From my voluntarie Confession and Examination (April 2, 1612)
” . . . the speediest way to take a mans life away by Witchcraft, is to make a Picture of Clay, like unto the shape of the person whom they meane to kill,& dry it thorowly: and when they would have them to be ill in any one place more then the other; then take a Thorne or Pinne, and pricke it in that part of the Picture you would so have to be ill: and when you would have any part of the Body to consume away, then take that part of the Picture, and burne it. And when you would have the whole body to consume away, then take the remnant of the sayd Picture, and burne it: and so thereupon by that meanes, the body shall die.”
Source: Potts, Thomas. The Wonderfull Discoverie of Witches in the Countie of Lancaster, 1613.
I tell folk we hail from a long line of cunning folk, that our roots stretch all the way back to the Druids. They baptized me Elizabeth Southerns as a bairn but everyone calls me Old Demdike – the local name for a wise woman.
Come to me with your dreams and I’ll make you a potion. Bring me your nightmares, I’ll chase them away with a charm. If ye labor in vain I’ll aid in the birthing, and chant in your milk on the midnight air. But cross me and mine at your peril, for there’s none can curse as good or foul as our lot.
We all live together at Malkin Tower in Blacko, a cottage in the shadow of the hill that’s seen better days. There’s my cock-eyed lass Squinting Lizzie, widowed a good few years back from John Device. And the three of her brood that survive: Jim, a moonstruck lad as daft as a brush; Ali, the minx who started this witch hunting lark; and bonny wee Jenny.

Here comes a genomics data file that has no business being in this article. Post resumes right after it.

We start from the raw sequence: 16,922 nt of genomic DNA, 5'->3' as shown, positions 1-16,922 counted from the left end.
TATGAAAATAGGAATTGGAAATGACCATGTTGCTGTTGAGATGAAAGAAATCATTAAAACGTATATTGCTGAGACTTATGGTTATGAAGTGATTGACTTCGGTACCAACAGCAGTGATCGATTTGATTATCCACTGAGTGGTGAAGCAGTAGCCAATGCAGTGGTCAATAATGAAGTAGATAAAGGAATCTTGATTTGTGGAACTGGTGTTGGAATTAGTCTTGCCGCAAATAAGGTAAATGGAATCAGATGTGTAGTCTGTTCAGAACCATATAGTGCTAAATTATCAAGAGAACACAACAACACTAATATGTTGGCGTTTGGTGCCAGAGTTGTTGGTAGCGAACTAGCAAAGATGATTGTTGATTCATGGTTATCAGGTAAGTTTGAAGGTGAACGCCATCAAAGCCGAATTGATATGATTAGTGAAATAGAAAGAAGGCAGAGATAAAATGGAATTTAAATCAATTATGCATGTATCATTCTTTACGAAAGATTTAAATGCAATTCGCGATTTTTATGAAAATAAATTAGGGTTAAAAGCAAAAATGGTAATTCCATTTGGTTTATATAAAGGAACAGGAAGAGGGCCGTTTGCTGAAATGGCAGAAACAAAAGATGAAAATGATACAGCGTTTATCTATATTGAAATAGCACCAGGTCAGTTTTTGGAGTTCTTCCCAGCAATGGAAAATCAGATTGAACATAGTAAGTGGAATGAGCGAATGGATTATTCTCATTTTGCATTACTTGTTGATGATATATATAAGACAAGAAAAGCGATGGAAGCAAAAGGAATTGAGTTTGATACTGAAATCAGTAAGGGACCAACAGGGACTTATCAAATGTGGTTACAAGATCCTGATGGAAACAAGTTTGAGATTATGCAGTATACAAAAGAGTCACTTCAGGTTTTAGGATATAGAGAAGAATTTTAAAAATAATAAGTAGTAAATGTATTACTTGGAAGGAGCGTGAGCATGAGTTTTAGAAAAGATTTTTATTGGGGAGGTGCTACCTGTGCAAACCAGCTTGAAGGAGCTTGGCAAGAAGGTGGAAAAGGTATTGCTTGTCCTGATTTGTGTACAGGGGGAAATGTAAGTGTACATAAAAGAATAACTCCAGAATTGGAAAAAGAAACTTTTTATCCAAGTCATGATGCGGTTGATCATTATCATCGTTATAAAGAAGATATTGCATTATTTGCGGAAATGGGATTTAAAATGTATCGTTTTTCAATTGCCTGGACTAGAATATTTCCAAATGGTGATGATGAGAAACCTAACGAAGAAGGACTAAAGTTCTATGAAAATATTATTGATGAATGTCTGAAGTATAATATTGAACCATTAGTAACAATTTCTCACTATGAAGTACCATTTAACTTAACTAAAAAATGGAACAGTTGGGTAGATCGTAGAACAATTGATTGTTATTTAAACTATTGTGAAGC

Jenny’s the viper in our midst. She tattled to Justice Nowell about our doings and now a dozen of us are standing trial for murder on the lies that spewed from her gob. Who’d have ever thought a nine year old cur would bring down the mighty Demdike?
I only saw Tibb a few sundry times over the next five or six years. He always came at the Daylight Gate and asked what I bid.
“Naught,” said I, for I wanted nothing from him yet.
Then one Sabbeth morn he appeared in the likeness of a brown dog, jumped straight in my lap, and suckled from a spot beneath my left arm. It hurt like the devil and I cried out, “Jesus! Save us all!”
Then I fell into a madness, or so they tell me.
All I recall is wandering in purgatory for nigh-on eight weeks, while the spirits of darkness whispered their secrets and my true self came to the fore.
I awoke no longer as Elizabeth Southerns. I’d become the wise Old Demdike.